https://www.americanbanker.com/list/what-bidens-crypto-order-means-for-banks

28 02, 2022

Marketplace, Monday, February 28, 2022

2022-03-03T13:33:12-05:00February 28th, 2022|Press Clips|

How sanctions will prevent Russia from using its $600 billion-plus rainy day fund to prop up the ruble

By Mitchell Hartman

The combination of the Ukraine war itself and the international sanctions it triggered caused the ruble to tank Monday morning. The Russian currency started the trading day by losing a quarter of its value. ​Russia’s central bank had a plan in place to prop up the ruble in case of emergency — a rainy day fund worth more than $600 billion, comprising assets parked in banks and institutions all over the world….“The point of these sanctions is to make it impossible for Russia to use its reserves,” said Karen Petrou, at Federal Financial Analytics. She pointed out that U.S. and European authorities are freezing, not seizing, Russia’s foreign exchange reserves. “It doesn’t take anything from Russia. Russia still has its reserves, but it can’t use them. They’re useless, they’re meaningless, they’re no longer a resource for a stable Russian system and the war on Ukraine,” she said…

https://www.marketplace.org/2022/02/28/how-sanctions-will-prevent-russia-from-using-its-600-billion-plus-rainy-day-fund-to-prop-up-the-ruble/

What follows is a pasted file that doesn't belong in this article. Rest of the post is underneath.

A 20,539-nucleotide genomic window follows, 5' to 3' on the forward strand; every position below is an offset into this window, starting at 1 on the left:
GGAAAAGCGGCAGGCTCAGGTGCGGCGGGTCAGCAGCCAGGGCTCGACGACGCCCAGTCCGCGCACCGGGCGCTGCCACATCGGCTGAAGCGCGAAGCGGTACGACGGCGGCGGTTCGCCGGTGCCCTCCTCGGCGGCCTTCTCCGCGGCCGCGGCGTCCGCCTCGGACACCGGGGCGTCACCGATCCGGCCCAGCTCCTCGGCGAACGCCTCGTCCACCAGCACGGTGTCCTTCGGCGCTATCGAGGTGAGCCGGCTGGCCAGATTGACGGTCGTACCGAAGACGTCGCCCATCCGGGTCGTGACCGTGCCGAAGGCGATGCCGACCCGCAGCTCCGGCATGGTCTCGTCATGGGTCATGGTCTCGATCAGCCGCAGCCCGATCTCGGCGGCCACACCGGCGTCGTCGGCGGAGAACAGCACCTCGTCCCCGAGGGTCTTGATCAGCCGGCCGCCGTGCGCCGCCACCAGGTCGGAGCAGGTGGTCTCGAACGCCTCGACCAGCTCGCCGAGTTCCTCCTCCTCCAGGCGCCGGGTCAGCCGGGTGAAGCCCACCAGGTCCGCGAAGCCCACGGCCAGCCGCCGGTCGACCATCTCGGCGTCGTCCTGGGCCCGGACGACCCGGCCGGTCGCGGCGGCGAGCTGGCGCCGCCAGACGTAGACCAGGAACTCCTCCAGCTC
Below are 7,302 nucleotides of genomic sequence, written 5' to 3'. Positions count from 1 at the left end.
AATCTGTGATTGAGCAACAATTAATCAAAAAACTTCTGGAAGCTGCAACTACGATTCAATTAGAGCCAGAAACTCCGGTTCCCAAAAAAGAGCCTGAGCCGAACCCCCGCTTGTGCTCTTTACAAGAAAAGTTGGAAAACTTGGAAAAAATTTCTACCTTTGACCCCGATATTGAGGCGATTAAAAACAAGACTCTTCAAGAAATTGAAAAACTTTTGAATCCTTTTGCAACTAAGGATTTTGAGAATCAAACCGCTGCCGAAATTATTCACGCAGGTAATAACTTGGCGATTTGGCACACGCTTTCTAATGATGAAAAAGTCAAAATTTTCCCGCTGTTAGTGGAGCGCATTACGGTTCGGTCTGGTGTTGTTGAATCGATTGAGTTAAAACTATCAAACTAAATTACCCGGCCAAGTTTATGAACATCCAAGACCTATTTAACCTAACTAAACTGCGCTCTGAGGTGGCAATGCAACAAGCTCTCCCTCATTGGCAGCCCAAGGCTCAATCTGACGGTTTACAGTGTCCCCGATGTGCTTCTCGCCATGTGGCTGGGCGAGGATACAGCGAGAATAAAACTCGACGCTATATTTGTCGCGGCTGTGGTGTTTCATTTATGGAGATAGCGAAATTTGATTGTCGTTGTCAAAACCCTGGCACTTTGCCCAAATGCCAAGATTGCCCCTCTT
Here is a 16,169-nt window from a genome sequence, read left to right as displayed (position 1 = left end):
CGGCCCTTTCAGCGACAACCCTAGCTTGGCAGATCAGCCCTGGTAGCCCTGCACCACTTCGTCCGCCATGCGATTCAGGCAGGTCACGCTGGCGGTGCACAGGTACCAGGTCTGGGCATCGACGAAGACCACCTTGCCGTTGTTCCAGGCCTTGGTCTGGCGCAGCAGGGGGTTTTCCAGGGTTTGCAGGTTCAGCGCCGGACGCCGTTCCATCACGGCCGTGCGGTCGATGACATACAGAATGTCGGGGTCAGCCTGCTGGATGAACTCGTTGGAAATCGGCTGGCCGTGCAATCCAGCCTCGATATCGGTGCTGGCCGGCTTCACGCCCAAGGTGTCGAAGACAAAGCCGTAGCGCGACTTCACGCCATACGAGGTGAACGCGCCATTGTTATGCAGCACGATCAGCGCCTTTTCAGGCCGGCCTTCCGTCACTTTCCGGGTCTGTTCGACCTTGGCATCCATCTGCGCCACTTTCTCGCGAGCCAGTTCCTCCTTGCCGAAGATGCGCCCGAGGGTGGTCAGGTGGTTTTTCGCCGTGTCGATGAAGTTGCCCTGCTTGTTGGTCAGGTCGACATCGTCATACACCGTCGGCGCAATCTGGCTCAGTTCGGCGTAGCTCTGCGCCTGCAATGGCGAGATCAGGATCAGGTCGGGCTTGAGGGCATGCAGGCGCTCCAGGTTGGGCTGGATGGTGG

16 02, 2022

Coindesk, Wednesday, February 16, 2022

2022-02-18T16:44:41-05:00February 16th, 2022|Press Clips|

Irrelevance of January Fed Minutes Shows How Fast Monetary Policy Is Moving

Helene Braun

With minutes from the U.S. Federal Reserve’s January meeting due out Wednesday, crypto traders might be forgiven for dismissing them entirely. Look how drastically the environment has changed in the past month: The January jobs report showed a much hotter labor market than expected by economists, explaining partly why last week’s Consumer Price Index report came in at a shocking 7.5%, larger than analysts predicted and the fastest pace in four decades. …Bullard’s statement crushed both stock and crypto markets, based on concerns that a more aggressive Fed could send prices for risky assets into a tailspin….“If the Fed surprises markets, the pace of this risk-off move will accelerate, perhaps dramatically,” said Federal Financial Analytics’ managing partner Karen Petrou. “Cryptocurrency will suffer like all ‘risk-off’ market sectors in this scenario, but perhaps suffer worse because its volatility is so much greater.”

https://www.coindesk.com/markets/2022/02/16/irrelevance-of-january-fed-minutes-shows-how-fast-monetary-policy-is-moving/

3 02, 2022

NBC News, Thursday, February 3, 2022

2022-02-09T16:11:21-05:00February 3rd, 2022|Press Clips|

Biden Fed picks face GOP skepticism in Senate hearing

By Martha C. White